By Matthew Willett
Isis Pharmaceuticals Inc. dosed the first patient in its pivotal Phase III trial of ISIS 3521 for non-small-cell lung cancer in combination with the chemotherapeutics carboplatin and paclitaxel.
Researchers are attempting to reproduce survival results from a Phase II trial now nearing completion that produced a median survival of 19 months in patients with stage IIIb or stage IV non-small-cell lung cancer, a survival rate more than double the typical median survival rate.
ISIS 3521, an antisense protein kinase C-alpha (PKC-alpha) inhibitor, binds to an mRNA sequence specific to PKC-alpha to inhibit that kinase's production without stopping other proteins in the PKC-alpha family.
PKC-alpha's family of kinases plays a role in normal cell function, acting as a signal-transduction agent, modulating cellular responses to environmental stimuli. In cancer patients, PKC-alpha is implicated in abnormal cell growth.
"This protein kinase family has about 12 or 13 members, depending on the way you count them, and we've made inhibitors of each member and demonstrated that although they're closely related to each other, the inhibitor is specific for each one," Isis Chief Medical Officer Andrew Dorr said. "That's the dramatic difference between antisense and small-molecule technology: Small molecules can't reach this level of specificity."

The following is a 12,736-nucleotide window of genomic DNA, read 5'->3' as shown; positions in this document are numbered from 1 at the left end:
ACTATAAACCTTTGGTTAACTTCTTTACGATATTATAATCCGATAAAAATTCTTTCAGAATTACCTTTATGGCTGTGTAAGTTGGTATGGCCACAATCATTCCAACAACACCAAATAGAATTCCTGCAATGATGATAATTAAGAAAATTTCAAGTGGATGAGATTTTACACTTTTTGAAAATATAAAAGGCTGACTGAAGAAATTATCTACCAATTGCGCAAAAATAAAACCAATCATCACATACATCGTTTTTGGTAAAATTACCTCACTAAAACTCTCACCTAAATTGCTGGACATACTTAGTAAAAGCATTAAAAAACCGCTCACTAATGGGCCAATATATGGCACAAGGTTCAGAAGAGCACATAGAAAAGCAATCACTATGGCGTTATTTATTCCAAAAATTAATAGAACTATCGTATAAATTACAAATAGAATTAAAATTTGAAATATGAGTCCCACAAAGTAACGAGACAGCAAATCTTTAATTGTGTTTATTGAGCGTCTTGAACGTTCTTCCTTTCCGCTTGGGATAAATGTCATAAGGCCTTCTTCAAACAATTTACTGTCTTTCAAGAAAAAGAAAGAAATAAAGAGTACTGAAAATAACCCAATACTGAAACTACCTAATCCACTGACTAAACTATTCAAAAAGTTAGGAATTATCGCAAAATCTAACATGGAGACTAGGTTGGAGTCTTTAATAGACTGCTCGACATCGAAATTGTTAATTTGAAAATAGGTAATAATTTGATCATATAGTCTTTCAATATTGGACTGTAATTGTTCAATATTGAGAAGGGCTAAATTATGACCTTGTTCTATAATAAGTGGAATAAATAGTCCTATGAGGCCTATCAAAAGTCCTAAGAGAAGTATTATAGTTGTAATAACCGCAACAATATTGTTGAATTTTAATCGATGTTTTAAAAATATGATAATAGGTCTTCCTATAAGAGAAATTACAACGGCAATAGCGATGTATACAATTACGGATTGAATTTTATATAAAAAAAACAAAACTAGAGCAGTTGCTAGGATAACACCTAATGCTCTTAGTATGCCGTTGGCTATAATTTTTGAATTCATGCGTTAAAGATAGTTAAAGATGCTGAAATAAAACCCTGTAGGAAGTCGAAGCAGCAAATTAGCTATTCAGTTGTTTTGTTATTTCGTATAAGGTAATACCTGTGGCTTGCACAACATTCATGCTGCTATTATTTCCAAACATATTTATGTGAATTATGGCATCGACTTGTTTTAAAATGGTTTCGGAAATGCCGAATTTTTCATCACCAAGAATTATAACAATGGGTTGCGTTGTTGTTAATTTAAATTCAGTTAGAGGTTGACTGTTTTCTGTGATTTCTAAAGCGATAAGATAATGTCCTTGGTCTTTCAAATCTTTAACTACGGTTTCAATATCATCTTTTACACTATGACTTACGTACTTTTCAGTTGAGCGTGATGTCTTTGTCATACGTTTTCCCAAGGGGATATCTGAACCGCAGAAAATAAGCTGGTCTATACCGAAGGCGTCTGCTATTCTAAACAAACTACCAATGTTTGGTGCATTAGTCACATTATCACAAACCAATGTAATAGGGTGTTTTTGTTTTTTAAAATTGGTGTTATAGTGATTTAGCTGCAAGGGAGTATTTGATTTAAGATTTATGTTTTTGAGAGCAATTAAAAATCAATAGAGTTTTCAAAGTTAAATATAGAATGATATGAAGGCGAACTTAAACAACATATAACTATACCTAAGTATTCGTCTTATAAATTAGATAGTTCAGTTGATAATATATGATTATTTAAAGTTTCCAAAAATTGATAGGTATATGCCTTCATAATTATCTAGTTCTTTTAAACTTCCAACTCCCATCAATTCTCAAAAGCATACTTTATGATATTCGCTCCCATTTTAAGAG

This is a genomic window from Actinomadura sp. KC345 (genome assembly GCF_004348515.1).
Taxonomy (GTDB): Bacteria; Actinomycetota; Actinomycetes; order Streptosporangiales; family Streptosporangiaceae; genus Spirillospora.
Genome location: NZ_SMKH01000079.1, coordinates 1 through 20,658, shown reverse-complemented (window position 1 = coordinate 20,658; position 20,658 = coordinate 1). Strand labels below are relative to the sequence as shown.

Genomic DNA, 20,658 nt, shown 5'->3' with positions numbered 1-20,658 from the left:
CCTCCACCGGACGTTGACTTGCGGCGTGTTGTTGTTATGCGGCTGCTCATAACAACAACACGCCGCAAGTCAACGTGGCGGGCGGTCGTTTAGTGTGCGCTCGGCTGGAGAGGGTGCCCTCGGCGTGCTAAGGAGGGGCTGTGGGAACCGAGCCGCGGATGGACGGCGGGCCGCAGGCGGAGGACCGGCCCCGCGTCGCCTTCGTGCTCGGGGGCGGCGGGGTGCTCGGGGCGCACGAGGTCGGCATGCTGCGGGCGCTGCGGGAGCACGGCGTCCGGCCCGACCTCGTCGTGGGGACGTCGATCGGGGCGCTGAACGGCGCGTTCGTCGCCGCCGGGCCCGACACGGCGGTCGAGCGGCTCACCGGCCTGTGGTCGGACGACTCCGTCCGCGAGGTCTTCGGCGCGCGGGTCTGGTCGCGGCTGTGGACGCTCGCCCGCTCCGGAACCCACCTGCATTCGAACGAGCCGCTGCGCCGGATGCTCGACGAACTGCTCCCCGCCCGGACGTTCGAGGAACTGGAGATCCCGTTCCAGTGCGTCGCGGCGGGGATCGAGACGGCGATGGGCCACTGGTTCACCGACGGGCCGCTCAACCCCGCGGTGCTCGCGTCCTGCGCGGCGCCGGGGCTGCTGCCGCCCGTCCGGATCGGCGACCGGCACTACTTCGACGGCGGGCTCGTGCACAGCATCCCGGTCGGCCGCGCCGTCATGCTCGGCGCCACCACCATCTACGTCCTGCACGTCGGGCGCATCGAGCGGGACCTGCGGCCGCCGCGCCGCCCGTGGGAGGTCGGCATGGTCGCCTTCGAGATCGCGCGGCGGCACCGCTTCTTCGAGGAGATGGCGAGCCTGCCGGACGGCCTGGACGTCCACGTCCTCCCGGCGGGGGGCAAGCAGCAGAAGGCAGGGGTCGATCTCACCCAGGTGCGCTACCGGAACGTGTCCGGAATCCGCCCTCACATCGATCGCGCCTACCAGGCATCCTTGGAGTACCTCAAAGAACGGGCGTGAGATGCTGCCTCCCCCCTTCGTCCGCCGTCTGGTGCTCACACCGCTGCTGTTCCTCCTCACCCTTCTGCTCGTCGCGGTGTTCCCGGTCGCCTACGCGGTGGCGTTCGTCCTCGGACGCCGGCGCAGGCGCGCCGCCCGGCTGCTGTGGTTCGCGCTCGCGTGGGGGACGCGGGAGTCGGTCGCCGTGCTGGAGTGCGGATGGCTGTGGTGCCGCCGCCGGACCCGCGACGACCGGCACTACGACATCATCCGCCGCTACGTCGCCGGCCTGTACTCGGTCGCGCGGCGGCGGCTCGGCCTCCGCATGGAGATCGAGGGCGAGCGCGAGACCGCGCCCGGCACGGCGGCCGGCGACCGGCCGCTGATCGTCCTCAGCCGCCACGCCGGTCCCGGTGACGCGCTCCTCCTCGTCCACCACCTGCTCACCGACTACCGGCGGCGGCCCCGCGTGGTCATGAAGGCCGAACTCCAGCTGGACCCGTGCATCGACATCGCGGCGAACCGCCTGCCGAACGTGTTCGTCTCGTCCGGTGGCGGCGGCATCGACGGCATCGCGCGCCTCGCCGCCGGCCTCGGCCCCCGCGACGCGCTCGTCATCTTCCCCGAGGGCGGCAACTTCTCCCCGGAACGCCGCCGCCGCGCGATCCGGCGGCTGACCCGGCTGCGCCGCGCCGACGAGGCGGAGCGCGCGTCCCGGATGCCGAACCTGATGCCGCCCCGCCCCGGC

Dorr said the Phase III trial may yield results that could support a new drug application submission in 2003.
Isis' stock (NASDAQ:ISIP) gained 75 cents Wednesday, closing at $10.25.
"We've done a trial of 3521 with carboplatin and paclitaxel, the two most commonly used combination chemotherapeutics in the U.S., and we've seen a very nice response rate, quite a remarkable prolongation in survival compared to any other data we've seen," Dorr said.
The two-arm, 600-patient Phase III trial has similar enrollment eligibility requirements as the Phase II trial, and an identical primary endpoint of survival. Usual survival rates for non-small-cell lung cancer are about eight months, Dorr said.
Preliminary results from the Phase III trial should be available about six months after enrollment is completed in 15 to 18 months, he added, depending on the survival-promoting therapeutic's efficacy.
Isis has sole ownership and rights to 3521, Dorr said, and the market for a therapeutic for non-small-cell lung cancer is a significant one with few treatment options.
"There are about 150,000 new cases of lung cancer annually," he said, "Of those, about 80 percent are non-small-cell, but most of those are in the late stages, the vast majority, so the incidence rate being what it is, the death rate isn't far off that.
"On a simple basis, all those who die are potential candidates for this. And the population in Europe is a similar number."
Isis' only commercialized product is Vitravene (fomivirsen) for the treatment of cytomegalovirus-induced retinitis in AIDS patients, approved in 1998. (See BioWorld Today, Aug. 28, 1998.)
The company has a total of 11 products in its development pipeline, five of which are in Phase II clinical trials.